Earlier this month, publishers Simon & Schuster announced they had printed one million copies of Fear: Trump in the White House, Bob Woodward's account of the first year or so of Donald Trump's time as President of the United States. I have no doubt that all those copies will be quickly snapped up – few political books have been the subject of such feverish anticipation – and many more besides (Fear is already the fastest-selling title since 2015). But I do wonder how many will be read.
For all its extraordinary revelations – many of which were leaked to the press before publication – Fear is actually rather dull. It is not gossipy enough to really entertain in the way that Michael Wolff's Fire and Fury does. But nor is it exhaustive or reliable enough to be treated as the definitive second draft of this period of history.
What we’re left with, then, is a book that feels desperately uneven. One minute we’re reading about the absurd moment Trump’s former chief strategist Steve Bannon told Ivanka Trump, “You’re nothing but a [expletive] staffer!”, to which she replied, “I’m the first daughter and I’ll never be a staffer”. The next we’re being asked to wade through a stodgy chapter on Trump’s economic policy or a highly technical section on Robert Mueller’s Special Counsel investigation. It’s a bit of a muddle.
In a "Note to Readers" at the beginning, Woodward, the Washington Post journalist whose reporting of the Watergate scandal helped bring down Richard Nixon, explains that the interviews used in his book were conducted under the protection of "deep background". What this means, he explains, is that "all the information could be used, but I would not say who provided it".
It is easy enough to guess, though. The same small pool of voices comprises the overwhelming majority of Fear. Bannon; former chief economic advisor Gary Cohn; former Chief of Staff Reince Priebus; former Staff Secretary Rob Porter – I could be wrong, of course, but this appears to be their version of events (none of them has denied being a source, even if they dispute the book's accuracy). The prevalence of the word "former" in that list should also give you some clue as to their motives. Woodward's book has to be read within this context.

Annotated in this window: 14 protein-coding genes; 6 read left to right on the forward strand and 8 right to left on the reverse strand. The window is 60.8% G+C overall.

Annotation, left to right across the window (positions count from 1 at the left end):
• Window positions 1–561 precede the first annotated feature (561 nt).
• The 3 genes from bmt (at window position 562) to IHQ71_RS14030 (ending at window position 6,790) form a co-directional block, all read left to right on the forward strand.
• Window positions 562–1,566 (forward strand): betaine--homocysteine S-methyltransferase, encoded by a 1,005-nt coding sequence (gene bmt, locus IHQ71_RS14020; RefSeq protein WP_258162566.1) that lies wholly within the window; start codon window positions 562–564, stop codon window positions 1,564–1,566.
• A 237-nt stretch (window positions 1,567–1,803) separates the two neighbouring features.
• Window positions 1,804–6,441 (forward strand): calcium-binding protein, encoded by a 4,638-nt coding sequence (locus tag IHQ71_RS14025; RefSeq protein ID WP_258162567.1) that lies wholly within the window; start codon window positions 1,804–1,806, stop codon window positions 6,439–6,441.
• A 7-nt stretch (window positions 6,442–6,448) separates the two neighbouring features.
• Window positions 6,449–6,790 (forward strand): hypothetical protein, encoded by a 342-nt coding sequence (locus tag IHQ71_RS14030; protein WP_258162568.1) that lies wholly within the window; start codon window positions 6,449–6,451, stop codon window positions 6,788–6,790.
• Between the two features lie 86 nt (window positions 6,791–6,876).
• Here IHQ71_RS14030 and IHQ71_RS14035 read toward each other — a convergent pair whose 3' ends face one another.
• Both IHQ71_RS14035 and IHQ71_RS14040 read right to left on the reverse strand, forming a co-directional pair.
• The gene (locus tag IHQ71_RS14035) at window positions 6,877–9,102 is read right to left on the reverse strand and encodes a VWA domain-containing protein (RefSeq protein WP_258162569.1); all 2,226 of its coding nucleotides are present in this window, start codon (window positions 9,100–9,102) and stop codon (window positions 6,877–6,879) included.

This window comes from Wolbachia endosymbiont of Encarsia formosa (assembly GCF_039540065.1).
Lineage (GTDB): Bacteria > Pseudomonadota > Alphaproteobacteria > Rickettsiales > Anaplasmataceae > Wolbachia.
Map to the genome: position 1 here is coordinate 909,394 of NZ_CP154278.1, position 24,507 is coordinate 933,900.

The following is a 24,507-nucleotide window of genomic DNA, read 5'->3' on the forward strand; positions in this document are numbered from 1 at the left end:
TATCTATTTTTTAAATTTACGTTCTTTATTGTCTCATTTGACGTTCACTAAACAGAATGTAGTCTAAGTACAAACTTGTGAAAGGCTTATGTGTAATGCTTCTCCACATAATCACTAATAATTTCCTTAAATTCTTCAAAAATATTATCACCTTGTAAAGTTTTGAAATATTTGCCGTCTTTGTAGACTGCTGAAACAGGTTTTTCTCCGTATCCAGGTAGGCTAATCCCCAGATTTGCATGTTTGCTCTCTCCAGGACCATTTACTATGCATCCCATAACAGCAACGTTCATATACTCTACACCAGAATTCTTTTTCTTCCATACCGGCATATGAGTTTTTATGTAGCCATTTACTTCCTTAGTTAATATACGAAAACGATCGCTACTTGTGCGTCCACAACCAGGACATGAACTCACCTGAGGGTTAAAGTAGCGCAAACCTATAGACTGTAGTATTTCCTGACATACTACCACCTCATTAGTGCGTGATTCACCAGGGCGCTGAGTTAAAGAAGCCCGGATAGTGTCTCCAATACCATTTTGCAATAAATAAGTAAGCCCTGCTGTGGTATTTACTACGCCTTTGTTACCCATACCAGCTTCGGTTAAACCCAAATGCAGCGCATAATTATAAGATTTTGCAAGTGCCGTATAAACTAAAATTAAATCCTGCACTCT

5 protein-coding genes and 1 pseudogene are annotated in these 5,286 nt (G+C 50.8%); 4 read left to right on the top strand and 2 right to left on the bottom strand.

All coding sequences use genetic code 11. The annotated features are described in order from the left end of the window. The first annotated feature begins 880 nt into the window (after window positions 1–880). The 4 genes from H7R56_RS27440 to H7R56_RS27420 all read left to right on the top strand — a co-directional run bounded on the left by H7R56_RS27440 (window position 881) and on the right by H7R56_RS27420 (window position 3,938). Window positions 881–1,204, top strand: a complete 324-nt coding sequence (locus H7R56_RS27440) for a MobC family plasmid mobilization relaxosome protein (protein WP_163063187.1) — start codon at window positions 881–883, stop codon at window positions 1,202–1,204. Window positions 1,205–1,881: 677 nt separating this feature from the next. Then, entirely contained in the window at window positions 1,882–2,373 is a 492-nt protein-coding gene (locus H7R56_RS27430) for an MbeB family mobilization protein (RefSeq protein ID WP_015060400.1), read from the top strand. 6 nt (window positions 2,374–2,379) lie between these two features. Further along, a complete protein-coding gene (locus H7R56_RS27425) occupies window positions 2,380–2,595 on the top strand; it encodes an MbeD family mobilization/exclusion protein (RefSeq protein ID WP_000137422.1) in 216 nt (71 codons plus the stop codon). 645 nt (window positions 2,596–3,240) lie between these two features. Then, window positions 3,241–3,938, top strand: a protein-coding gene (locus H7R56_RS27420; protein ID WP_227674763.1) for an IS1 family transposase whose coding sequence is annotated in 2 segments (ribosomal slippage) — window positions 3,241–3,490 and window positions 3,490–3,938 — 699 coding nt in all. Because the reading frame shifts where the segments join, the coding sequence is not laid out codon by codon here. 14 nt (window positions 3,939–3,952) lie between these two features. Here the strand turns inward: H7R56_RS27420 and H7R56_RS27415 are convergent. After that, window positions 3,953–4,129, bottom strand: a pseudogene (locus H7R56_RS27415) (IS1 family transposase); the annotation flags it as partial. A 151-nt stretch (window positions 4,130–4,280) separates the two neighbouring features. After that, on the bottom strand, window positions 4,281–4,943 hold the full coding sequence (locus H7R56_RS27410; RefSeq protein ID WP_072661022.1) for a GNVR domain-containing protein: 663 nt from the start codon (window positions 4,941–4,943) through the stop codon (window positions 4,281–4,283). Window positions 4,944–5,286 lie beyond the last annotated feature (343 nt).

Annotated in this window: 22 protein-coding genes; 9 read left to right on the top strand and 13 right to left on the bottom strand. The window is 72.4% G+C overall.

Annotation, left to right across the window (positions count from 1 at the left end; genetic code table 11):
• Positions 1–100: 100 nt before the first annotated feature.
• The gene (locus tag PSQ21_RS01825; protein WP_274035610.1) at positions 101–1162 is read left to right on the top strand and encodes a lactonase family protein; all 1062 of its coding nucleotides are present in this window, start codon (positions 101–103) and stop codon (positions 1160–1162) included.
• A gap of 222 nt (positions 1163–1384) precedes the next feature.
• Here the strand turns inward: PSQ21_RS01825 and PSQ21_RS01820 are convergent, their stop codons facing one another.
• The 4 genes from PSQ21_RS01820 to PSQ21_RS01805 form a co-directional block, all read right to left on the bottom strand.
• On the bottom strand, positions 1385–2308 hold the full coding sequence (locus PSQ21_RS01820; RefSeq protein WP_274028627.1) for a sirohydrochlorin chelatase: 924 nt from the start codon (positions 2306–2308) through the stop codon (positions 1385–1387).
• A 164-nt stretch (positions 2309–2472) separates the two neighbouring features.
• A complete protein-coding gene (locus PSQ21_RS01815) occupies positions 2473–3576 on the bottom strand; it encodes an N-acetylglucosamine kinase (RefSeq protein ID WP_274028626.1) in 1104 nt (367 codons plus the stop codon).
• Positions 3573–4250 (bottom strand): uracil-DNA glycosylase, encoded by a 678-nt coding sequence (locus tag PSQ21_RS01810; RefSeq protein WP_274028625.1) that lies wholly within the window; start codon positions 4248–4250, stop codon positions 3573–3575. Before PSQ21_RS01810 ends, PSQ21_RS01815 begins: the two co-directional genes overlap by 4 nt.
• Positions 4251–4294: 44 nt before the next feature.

This is not to say that parts of the book aren’t enjoyable or intriguing, however. After the tape emerged during the campaign of Trump boasting about his sexual prowess, for example, we are told that Melania Trump was asked to sit alongside her husband for a televised apology. As Woodward puts it: “It was clear she was seething. ‘Not doing that,’ she said in her Slovenian accent, dismissively waving her hand. ‘No way. No, no, no’.”
And when news of Bashar al-Assad’s use of chemical weapons reached Trump, he allegedly called Secretary of Defence James Mattis and said, “Let’s [expletive] kill him! Let’s go in. Let’s kill the [expletive] lot of them.”
The sections on Trump’s relationship with Kim Jong-un are particularly good. Most notable is the moment, in early 2018, when Trump came perilously close to sending a tweet ordering all American military dependants to leave South Korea, something which would indicate that the US was preparing for military action against North Korea.
“The leader of a country like North Korea that only recently had acquired nuclear weapons and had many fewer nukes than a potential adversary, could be trigger-happy,” writes Woodward. “A use-it-or-lose-it mindset could take hold.” Fortunately, the tweet was never sent.
What emerges from this book is a portrait of a president totally unfit for the job. He demonstrates a basic misunderstanding of how the American economy works or how policy is made, he acts irrationally, lies compulsively, changes his mind daily, sometimes hourly, and treats his staff with utter contempt. Former Secretary of State Rex Tillerson is quoted here as calling him “a [expletive] moron”, while Chief of Staff John Kelly describes his job as “the worst I’ve ever had”.
This sort of stuff goes on and on. The book opens with a report of how Porter would remove documents from Trump’s desk in order to stop him signing them. At one point, Priebus reportedly says, “the President has zero psychological ability to recognise empathy or pity in any way.” At another, Cohn tells Porter, “I don’t know how much longer I can stay because things are just crazy here. They’re so chaotic.”
And yet, and yet… none of these punches really land. This is Trump. He doesn’t operate like a normal president. And to be frank, no one needs to plough through 450-odd pages to find this out, even if Woodward does, at times, illustrate the point more lucidly than anyone else has so far managed.
For his part, Trump has already dismissed the book as "a joke". No surprises there, of course; he has a knack of brushing these things off. This book certainly isn't "a joke" – in fact, it's the policy wonks who will get the most out of it – but it's hard to imagine that, with Fear, Woodward will be bringing down another American President.
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